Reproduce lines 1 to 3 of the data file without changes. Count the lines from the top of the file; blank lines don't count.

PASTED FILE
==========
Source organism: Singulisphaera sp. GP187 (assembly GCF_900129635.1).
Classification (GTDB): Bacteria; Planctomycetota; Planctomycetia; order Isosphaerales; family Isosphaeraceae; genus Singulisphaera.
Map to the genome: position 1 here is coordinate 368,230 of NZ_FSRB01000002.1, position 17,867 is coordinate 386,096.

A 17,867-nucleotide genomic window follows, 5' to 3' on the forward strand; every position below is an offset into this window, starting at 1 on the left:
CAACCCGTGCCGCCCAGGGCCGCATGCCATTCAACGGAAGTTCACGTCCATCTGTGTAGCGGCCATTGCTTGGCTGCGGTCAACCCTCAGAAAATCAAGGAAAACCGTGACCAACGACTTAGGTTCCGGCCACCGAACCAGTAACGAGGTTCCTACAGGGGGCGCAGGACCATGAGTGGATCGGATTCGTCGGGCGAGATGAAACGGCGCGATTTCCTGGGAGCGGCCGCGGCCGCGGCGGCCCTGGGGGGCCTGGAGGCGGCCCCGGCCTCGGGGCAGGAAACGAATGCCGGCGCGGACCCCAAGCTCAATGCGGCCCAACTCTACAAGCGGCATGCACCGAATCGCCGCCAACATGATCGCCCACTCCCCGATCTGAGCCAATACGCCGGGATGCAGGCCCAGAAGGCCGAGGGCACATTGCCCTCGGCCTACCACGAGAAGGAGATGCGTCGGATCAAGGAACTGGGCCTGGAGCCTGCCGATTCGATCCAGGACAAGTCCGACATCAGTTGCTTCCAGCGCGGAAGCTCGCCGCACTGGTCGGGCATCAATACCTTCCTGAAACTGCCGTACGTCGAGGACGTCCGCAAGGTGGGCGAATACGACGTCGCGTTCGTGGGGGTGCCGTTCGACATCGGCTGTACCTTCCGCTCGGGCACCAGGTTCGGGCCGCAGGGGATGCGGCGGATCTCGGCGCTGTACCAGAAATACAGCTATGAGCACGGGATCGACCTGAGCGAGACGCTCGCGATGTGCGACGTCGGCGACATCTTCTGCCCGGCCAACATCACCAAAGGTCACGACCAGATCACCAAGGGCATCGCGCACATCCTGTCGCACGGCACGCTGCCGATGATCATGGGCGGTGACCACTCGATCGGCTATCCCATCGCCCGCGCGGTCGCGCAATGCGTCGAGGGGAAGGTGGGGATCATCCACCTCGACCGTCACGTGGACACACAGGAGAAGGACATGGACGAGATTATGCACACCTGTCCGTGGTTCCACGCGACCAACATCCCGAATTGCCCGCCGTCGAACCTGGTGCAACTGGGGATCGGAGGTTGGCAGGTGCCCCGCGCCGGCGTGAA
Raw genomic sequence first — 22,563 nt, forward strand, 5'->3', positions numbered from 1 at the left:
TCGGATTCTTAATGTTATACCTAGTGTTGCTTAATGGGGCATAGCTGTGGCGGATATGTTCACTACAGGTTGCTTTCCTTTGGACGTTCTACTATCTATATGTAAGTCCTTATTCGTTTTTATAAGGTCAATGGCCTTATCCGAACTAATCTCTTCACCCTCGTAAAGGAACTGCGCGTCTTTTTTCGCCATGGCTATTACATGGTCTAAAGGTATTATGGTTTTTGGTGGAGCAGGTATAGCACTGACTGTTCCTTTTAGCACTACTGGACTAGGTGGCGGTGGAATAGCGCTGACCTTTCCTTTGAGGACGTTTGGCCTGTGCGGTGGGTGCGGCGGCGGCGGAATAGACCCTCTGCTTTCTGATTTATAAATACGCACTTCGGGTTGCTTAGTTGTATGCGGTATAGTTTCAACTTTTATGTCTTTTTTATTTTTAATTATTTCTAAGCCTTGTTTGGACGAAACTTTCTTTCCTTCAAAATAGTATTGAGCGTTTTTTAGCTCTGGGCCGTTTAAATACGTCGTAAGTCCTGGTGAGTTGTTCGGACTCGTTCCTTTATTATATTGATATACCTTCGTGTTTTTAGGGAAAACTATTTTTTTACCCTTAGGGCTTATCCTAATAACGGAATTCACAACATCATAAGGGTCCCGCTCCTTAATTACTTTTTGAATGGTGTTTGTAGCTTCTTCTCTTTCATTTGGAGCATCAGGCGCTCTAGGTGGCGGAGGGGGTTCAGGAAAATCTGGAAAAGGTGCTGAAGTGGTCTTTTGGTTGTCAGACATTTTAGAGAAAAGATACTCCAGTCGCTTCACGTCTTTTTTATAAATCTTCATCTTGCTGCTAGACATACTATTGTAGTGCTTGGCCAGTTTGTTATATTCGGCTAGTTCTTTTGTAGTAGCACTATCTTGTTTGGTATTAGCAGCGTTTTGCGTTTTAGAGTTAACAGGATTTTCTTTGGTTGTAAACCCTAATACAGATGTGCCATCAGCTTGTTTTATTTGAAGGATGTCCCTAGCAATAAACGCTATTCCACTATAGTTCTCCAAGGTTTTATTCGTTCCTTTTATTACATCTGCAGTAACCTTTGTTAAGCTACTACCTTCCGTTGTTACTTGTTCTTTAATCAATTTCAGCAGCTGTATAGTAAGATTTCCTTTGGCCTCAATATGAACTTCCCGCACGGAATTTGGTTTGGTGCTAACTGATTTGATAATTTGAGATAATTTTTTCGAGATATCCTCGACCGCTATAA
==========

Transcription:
Source organism: Singulisphaera sp. GP187 (assembly GCF_900129635.1).
Classification (GTDB): Bacteria; Planctomycetota; Planctomycetia; order Isosphaerales; family Isosphaeraceae; genus Singulisphaera.
Map to the genome: position 1 here is coordinate 368,230 of NZ_FSRB01000002.1, position 17,867 is coordinate 386,096.